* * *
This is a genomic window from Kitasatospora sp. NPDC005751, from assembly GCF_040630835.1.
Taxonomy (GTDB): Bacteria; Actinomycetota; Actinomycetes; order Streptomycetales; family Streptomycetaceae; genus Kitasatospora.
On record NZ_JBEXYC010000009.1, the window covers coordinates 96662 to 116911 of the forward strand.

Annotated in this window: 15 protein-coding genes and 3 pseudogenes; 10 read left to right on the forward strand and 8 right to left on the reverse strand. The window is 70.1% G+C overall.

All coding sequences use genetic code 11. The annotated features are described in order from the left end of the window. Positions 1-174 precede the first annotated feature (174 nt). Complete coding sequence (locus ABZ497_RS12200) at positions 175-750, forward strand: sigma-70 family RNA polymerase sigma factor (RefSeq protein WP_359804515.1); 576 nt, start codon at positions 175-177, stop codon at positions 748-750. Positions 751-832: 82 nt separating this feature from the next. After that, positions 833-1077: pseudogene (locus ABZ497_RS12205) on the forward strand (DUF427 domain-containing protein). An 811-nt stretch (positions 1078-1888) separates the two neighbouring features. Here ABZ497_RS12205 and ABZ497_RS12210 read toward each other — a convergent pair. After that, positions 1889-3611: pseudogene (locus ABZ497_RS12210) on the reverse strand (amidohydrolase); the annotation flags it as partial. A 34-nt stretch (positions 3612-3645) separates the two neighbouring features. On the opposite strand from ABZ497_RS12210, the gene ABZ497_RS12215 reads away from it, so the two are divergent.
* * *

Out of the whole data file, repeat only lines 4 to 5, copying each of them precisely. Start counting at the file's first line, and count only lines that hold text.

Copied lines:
Annotated in this window: 15 protein-coding genes and 3 pseudogenes; 10 read left to right on the forward strand and 8 right to left on the reverse strand. The window is 70.1% G+C overall.

All coding sequences use genetic code 11. The annotated features are described in order from the left end of the window. Positions 1-174 precede the first annotated feature (174 nt). Complete coding sequence (locus ABZ497_RS12200) at positions 175-750, forward strand: sigma-70 family RNA polymerase sigma factor (RefSeq protein WP_359804515.1); 576 nt, start codon at positions 175-177, stop codon at positions 748-750. Positions 751-832: 82 nt separating this feature from the next. After that, positions 833-1077: pseudogene (locus ABZ497_RS12205) on the forward strand (DUF427 domain-containing protein). An 811-nt stretch (positions 1078-1888) separates the two neighbouring features. Here ABZ497_RS12205 and ABZ497_RS12210 read toward each other — a convergent pair. After that, positions 1889-3611: pseudogene (locus ABZ497_RS12210) on the reverse strand (amidohydrolase); the annotation flags it as partial. A 34-nt stretch (positions 3612-3645) separates the two neighbouring features. On the opposite strand from ABZ497_RS12210, the gene ABZ497_RS12215 reads away from it, so the two are divergent.